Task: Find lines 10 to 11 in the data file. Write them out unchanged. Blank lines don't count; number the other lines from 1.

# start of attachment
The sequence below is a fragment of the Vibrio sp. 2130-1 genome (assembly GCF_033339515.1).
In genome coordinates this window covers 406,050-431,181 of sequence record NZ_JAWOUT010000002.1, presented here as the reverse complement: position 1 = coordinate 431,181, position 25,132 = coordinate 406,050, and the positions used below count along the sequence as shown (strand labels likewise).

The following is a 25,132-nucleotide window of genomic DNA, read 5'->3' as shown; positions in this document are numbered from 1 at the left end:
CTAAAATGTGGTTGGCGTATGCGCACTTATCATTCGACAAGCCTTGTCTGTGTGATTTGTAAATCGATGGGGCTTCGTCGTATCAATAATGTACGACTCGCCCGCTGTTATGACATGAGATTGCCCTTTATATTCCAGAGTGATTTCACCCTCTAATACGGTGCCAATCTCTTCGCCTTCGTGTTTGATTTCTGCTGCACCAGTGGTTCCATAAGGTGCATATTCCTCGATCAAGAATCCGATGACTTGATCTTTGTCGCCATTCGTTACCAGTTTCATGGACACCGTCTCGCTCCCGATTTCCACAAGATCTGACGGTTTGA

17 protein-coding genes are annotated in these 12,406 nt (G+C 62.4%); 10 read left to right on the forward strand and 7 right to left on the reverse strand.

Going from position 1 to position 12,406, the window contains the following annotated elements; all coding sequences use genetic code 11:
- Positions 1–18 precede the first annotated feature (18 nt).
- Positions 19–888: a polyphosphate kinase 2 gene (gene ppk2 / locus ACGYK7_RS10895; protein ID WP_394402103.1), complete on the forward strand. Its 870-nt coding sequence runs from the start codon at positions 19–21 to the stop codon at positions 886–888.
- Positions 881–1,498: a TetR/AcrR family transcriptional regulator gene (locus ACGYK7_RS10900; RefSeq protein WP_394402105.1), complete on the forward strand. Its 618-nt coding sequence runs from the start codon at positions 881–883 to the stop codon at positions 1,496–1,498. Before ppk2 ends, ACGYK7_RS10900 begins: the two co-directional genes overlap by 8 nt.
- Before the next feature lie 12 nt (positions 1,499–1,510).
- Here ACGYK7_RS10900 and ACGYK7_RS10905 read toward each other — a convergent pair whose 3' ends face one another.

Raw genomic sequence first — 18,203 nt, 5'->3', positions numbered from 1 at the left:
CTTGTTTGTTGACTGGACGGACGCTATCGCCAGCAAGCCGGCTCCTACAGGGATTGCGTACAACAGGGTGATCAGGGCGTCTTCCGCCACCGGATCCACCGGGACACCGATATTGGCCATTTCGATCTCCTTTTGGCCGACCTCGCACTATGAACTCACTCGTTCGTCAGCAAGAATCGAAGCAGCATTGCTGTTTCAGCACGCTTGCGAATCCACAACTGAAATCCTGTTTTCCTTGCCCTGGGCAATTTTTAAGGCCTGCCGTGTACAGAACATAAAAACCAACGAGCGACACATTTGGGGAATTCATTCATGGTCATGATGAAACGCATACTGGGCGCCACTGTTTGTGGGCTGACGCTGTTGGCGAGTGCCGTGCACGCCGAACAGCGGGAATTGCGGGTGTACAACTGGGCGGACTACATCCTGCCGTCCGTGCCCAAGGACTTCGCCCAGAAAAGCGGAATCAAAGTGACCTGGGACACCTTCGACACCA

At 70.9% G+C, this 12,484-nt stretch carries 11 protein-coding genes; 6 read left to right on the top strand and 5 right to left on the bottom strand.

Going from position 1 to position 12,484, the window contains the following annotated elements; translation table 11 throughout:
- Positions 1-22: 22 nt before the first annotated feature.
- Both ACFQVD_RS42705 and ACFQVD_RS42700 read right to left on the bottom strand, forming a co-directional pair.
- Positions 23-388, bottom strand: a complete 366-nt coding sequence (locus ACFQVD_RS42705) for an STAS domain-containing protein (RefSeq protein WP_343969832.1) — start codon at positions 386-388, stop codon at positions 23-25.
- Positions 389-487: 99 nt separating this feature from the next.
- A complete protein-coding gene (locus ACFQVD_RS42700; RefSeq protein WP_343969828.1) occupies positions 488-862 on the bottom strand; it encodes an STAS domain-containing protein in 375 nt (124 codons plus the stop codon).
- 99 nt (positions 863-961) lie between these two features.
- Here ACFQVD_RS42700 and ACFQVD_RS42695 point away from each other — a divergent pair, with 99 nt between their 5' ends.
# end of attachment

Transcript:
- Before the next feature lie 12 nt (positions 1,499–1,510).
- Here ACGYK7_RS10900 and ACGYK7_RS10905 read toward each other — a convergent pair whose 3' ends face one another.